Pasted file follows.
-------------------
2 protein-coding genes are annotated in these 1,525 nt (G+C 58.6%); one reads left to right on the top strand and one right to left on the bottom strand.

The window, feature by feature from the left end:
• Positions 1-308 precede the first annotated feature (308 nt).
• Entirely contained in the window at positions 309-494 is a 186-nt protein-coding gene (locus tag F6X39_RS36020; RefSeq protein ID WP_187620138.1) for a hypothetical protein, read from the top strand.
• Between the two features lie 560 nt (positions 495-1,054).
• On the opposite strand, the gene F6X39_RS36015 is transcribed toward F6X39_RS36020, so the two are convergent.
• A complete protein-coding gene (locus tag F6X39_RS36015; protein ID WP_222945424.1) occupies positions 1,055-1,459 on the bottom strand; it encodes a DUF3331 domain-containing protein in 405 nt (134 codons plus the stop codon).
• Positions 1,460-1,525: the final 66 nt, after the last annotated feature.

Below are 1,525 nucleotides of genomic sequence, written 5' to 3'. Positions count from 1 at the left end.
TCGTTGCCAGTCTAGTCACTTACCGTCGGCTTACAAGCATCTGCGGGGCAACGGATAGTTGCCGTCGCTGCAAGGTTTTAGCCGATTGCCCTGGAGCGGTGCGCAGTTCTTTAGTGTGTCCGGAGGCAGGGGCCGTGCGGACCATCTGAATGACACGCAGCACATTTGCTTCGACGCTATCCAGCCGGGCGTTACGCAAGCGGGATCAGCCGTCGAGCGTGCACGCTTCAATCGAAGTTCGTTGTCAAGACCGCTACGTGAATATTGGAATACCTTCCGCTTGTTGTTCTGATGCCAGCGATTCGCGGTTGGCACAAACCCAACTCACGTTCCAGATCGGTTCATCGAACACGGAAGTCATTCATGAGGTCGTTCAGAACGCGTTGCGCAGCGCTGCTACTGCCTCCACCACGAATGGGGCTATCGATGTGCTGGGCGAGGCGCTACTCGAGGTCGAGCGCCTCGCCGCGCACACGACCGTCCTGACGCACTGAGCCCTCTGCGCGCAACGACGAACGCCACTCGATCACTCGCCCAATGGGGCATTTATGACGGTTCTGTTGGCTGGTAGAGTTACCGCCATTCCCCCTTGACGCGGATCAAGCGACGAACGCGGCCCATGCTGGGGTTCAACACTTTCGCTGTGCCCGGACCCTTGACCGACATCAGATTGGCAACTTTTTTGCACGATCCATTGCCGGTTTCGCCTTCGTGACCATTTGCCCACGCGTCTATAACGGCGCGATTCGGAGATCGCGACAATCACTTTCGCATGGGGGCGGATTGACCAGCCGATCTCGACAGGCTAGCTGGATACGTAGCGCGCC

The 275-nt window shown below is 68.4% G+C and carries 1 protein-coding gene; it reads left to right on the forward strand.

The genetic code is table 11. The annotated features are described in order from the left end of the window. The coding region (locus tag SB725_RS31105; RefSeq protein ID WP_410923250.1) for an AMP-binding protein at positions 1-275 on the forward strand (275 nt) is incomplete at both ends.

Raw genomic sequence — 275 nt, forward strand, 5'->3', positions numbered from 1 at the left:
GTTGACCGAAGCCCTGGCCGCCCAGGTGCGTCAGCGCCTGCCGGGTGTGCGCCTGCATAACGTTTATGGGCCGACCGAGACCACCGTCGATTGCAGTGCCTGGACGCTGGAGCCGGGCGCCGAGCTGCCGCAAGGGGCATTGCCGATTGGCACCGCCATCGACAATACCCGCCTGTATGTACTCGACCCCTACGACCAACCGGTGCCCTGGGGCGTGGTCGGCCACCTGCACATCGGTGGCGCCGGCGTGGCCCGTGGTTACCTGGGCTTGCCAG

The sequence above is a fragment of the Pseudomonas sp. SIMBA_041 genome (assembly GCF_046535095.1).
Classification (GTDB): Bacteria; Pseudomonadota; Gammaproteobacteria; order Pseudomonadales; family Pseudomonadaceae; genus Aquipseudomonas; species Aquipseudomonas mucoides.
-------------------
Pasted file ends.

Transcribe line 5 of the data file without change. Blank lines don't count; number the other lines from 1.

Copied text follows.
• Between the two features lie 560 nt (positions 495-1,054).